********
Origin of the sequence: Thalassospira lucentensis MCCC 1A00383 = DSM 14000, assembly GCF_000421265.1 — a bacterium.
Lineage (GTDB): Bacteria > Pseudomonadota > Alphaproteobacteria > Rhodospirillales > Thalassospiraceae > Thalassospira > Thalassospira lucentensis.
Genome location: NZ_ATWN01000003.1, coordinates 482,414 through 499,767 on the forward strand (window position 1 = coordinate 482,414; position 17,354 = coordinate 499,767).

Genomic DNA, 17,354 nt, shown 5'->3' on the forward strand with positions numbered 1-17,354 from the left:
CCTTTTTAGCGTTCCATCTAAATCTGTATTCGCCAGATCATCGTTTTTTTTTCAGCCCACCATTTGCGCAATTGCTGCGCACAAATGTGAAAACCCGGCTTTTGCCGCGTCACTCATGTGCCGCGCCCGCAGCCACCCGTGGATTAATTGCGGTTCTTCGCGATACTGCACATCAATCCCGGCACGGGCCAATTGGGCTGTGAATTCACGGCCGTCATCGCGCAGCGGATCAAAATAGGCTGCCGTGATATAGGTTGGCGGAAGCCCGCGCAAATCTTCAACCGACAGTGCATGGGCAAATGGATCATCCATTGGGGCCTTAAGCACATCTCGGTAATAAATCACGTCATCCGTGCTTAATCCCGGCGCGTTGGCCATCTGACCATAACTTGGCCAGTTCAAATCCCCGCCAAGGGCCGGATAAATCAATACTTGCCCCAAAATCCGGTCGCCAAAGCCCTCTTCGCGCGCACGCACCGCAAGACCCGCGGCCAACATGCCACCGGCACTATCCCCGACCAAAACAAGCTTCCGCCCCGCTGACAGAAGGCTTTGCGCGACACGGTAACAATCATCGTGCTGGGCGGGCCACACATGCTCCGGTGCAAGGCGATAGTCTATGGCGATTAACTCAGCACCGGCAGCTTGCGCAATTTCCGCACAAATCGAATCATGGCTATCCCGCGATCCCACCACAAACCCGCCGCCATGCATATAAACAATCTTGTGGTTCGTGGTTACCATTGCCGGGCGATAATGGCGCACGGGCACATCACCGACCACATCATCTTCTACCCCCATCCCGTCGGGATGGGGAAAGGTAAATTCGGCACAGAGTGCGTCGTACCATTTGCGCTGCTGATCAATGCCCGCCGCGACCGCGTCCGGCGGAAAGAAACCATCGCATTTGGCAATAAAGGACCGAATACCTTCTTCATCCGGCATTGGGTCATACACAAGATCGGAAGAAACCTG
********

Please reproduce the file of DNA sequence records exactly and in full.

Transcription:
Origin of the sequence: Thalassospira lucentensis MCCC 1A00383 = DSM 14000, assembly GCF_000421265.1 — a bacterium.
Lineage (GTDB): Bacteria > Pseudomonadota > Alphaproteobacteria > Rhodospirillales > Thalassospiraceae > Thalassospira > Thalassospira lucentensis.
Genome location: NZ_ATWN01000003.1, coordinates 482,414 through 499,767 on the forward strand (window position 1 = coordinate 482,414; position 17,354 = coordinate 499,767).

Genomic DNA, 17,354 nt, shown 5'->3' on the forward strand with positions numbered 1-17,354 from the left:
CCTTTTTAGCGTTCCATCTAAATCTGTATTCGCCAGATCATCGTTTTTTTTTCAGCCCACCATTTGCGCAATTGCTGCGCACAAATGTGAAAACCCGGCTTTTGCCGCGTCACTCATGTGCCGCGCCCGCAGCCACCCGTGGATTAATTGCGGTTCTTCGCGATACTGCACATCAATCCCGGCACGGGCCAATTGGGCTGTGAATTCACGGCCGTCATCGCGCAGCGGATCAAAATAGGCTGCCGTGATATAGGTTGGCGGAAGCCCGCGCAAATCTTCAACCGACAGTGCATGGGCAAATGGATCATCCATTGGGGCCTTAAGCACATCTCGGTAATAAATCACGTCATCCGTGCTTAATCCCGGCGCGTTGGCCATCTGACCATAACTTGGCCAGTTCAAATCCCCGCCAAGGGCCGGATAAATCAATACTTGCCCCAAAATCCGGTCGCCAAAGCCCTCTTCGCGCGCACGCACCGCAAGACCCGCGGCCAACATGCCACCGGCACTATCCCCGACCAAAACAAGCTTCCGCCCCGCTGACAGAAGGCTTTGCGCGACACGGTAACAATCATCGTGCTGGGCGGGCCACACATGCTCCGGTGCAAGGCGATAGTCTATGGCGATTAACTCAGCACCGGCAGCTTGCGCAATTTCCGCACAAATCGAATCATGGCTATCCCGCGATCCCACCACAAACCCGCCGCCATGCATATAAACAATCTTGTGGTTCGTGGTTACCATTGCCGGGCGATAATGGCGCACGGGCACATCACCGACCACATCATCTTCTACCCCCATCCCGTCGGGATGGGGAAAGGTAAATTCGGCACAGAGTGCGTCGTACCATTTGCGCTGCTGATCAATGCCCGCCGCGACCGCGTCCGGCGGAAAGAAACCATCGCATTTGGCAATAAAGGACCGAATACCTTCTTCATCCGGCATTGGGTCATACACAAGATCGGAAGAAACCTG